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-   -   Wheels-which one?? (https://www.splitcoaststampers.com/forums/general-stamping-talk-f17/wheels-one-t968.html)

wendita 05-22-2004 02:08 PM

Wheels-which one??
I would love to get some wheels-I don't have any-but I am totally overwhelmed by the selection. :? And then to have to decide on inks...what wheels & inks do wheel-users like? And what do you use them for? I saw one post that suggested wrapping paper which seemed like a great idea.

stampmomt 05-22-2004 02:29 PM

I just purchased the Fishey Friends wheel & it is so so so cute. I love it.

Sonya Dean 05-22-2004 02:38 PM

Boy, that's a tough question to answer! There are so many possibilities. I would suggest going with a "generic" one, meaning one that doesn't necessarily go with one of the sets. Just to start off with, of course! :) That way, you can use it as a background or top/bottom of the card accent. As far as the inks go, I love to use my versa mark ink cartridge. That gives it a nice "watermark" look. I bought an empty, single cell cartridge and filled it with my versa mark re-inker. You could also buy some of the cartridges in your favorite colors, the ones that you use the most cardstock of. Hope this helps in your decision! :D


mbsj 05-22-2004 02:46 PM

I use mine all the time for backgrounds on my cards and tags. My favorites are Double Line Stitched Plaid, Makin Music, Whimsical Blossom and Swirl Fun. I use them on white cardstock or match the color to the cardstock. So, start by picking the colors you use the most. :D

wendita 05-22-2004 02:50 PM

Oooh. I like the versamark ink idea! Thanks Sonya.

mycattracks 05-22-2004 03:46 PM

wheels- which one?
I used the snowflake wheel with top boss and then white embossing powder for christmas cards. Then I got the :idea: to use the wheel with bliss blue craft pad and clear embossing powder onmy brothers snow plowing buisness cards and statements. He got lots of comments about them :!:

Doris 05-22-2004 04:32 PM

Love the versa mark idea, I have been thinking about doing this, but wasn't sure it would work...so I am going to do that one!!!

I had the same problem concerning colors...I only have a few colors, those I use a lot...real red, garden green, lovely lilac, ballet blue, and pink passion. I also love white and coal black (ancient page) they are so versatile I use them the most.

As for the wheels, I try to go pretty basic, a floral..like Whimsical Blossoms, Swirls, and I use Gifts Galore all the time for Christmas and for gifts all year round. I only have six wheels or so, and I don't use them all the time, but they are a nice accent to packages and cards.

Hope this helps....

Sonya Dean 05-22-2004 04:35 PM

The vm ink is pretty thick so apply it heavily to your empty cartridge! :)

juddaca Heater 05-22-2004 04:46 PM

I'll take the rd. I advise my customers: Think of your very next project & buy what you need to do it. Don't worry about fantastic versatillity; it really can't be done. You will always want a different stamp, color of ink, color of CS, or type of wheel. So, think what you want to make this mo. & start building your collection. If you want to make a bunch of floral cards, think that way for your wheels (leaves, ivy, bugs, flowers, etc.). If you need wedding, go that directions, graduation, father's day, birthdays, etc. Good Luck! Juddaca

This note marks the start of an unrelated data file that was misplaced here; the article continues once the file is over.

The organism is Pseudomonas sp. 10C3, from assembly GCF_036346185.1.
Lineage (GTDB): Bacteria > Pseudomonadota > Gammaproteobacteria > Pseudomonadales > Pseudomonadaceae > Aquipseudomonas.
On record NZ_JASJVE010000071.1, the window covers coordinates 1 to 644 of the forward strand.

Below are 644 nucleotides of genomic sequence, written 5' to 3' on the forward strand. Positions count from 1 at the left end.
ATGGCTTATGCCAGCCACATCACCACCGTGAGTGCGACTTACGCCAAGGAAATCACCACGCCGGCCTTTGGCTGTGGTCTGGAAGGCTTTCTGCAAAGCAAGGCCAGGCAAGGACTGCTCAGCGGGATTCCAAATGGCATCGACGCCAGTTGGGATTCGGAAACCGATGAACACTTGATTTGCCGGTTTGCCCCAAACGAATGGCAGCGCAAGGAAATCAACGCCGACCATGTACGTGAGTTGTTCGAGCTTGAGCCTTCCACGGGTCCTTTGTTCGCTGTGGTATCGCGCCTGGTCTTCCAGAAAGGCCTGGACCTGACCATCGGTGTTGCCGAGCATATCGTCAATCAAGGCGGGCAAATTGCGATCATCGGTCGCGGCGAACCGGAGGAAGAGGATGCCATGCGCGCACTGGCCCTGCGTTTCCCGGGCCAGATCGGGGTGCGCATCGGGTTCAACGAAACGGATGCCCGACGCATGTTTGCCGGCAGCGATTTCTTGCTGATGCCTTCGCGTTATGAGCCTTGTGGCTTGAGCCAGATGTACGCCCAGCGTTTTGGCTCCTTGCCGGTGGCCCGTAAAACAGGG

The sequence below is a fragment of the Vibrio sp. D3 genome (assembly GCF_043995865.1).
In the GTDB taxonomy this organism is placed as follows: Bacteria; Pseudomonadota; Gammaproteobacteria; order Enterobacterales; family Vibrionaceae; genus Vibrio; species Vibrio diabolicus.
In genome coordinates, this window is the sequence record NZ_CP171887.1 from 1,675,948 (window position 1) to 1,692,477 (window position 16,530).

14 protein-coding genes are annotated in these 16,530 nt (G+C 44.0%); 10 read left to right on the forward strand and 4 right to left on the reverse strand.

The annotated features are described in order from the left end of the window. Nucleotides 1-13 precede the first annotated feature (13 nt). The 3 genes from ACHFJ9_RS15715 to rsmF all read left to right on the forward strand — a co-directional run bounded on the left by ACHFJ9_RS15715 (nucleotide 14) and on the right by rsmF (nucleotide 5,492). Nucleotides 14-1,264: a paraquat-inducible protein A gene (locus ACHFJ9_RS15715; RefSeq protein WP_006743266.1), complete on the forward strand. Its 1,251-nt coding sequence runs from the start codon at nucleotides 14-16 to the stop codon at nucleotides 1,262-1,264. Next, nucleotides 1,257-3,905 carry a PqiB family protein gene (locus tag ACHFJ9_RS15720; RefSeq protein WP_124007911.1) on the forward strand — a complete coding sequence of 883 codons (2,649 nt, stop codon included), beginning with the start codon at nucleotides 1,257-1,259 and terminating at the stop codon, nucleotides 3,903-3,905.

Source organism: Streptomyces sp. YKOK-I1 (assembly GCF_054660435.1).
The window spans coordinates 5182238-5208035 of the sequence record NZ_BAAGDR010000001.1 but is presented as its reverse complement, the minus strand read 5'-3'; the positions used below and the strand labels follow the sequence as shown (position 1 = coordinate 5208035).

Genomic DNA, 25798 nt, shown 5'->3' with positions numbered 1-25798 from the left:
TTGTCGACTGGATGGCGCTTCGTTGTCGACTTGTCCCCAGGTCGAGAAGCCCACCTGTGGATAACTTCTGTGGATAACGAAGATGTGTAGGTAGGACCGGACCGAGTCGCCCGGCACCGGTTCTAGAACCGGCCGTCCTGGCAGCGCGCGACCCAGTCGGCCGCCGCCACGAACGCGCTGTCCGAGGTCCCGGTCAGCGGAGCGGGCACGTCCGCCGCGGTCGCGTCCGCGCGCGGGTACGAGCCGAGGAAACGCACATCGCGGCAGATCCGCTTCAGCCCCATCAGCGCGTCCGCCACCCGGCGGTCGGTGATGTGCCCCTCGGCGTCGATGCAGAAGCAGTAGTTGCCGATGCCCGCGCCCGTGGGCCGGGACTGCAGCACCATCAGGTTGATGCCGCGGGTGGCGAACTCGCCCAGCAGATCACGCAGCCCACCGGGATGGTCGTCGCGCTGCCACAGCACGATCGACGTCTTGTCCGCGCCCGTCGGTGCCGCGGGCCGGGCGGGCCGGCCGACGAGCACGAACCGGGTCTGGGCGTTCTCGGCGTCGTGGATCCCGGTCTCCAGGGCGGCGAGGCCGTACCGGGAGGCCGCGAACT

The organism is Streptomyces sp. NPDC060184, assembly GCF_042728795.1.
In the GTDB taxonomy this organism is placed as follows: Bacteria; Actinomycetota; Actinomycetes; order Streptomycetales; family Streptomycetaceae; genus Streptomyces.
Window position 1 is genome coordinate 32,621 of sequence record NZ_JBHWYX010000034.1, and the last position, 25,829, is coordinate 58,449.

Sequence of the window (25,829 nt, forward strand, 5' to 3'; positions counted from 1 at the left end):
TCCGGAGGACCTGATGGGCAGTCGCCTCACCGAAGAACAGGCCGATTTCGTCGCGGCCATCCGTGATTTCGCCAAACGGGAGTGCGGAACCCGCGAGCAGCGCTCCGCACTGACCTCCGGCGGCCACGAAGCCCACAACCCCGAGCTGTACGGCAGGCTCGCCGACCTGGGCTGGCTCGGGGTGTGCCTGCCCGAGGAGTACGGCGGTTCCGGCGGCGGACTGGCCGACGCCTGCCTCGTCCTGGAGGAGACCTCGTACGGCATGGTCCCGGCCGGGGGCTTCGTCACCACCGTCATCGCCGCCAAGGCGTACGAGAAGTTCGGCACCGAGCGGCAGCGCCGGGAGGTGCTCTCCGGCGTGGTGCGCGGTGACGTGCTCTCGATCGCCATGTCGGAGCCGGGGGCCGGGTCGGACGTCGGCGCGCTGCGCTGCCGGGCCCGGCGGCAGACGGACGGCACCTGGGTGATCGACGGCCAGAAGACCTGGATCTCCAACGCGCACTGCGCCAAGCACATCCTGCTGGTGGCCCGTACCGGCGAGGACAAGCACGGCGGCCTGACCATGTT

JanTInk 05-22-2004 07:34 PM

I never had a wheel before I became a demonstrator, because, like you, I couldn't decide what to buy or how to use them when I got them. Now that I have several, I really love my wheels!

I'd have to say my favorite one is the double-stitched plaid wheel. There is so much you can do with it to make stripes and plaids. It works beautifully with the plaid-maker too. The confetti wheel is another really useful one.

Generally, though, I buy the ones that match the stamp sets I have. You can make all kinds of background papers that set off a single stamped image. I just loaded a card into my gallery that uses the fishy wheel with the Fishy Friends stamp set...it really sets it off. And the Out of Africa wheel...I adore that with the In the Wild set. I'm going to be loading up some cards done with that combination in my gallery tonight.

As far as colors go, buy the colors that you use the most and go from there!

Happy Heart 05-23-2004 02:24 AM

Wheels are so inexpensive and so useful, I can't imagine not having lots of them! I'll often just buy the wheel and not the matching stamp set if I just want to get a feel for the design. Sometimes that leads to purchasing the set, sometimes not. If you use markers to color only one image on a wheel, you have a lot of little designs to work with.

wendita 05-23-2004 04:05 AM

Lots of good ideas! I definitely lean towards flowers, butterflys and swirls so I'll probably start with one of those. I'm still not sure I understand how the cartridges work (do you mix colors with double cartridges, or does it just let you change colors easier?) but I'll get the hang of it. It sounds easier to use a wheel than a background stamp, which would be harder to ink and place. Thanks ladies. :D

JanTInk 05-23-2004 05:20 AM

cartridges and how they work
Normally, you buy the ink cartridges and they are already inked with one color. Buy the reinker when you buy the cartridge, since they tend to dry out more quickly than an ink pad. The ink pad reinkers do not work with the cartridges...the cartridge ink is thicker and will not splatter when your roll the wheel.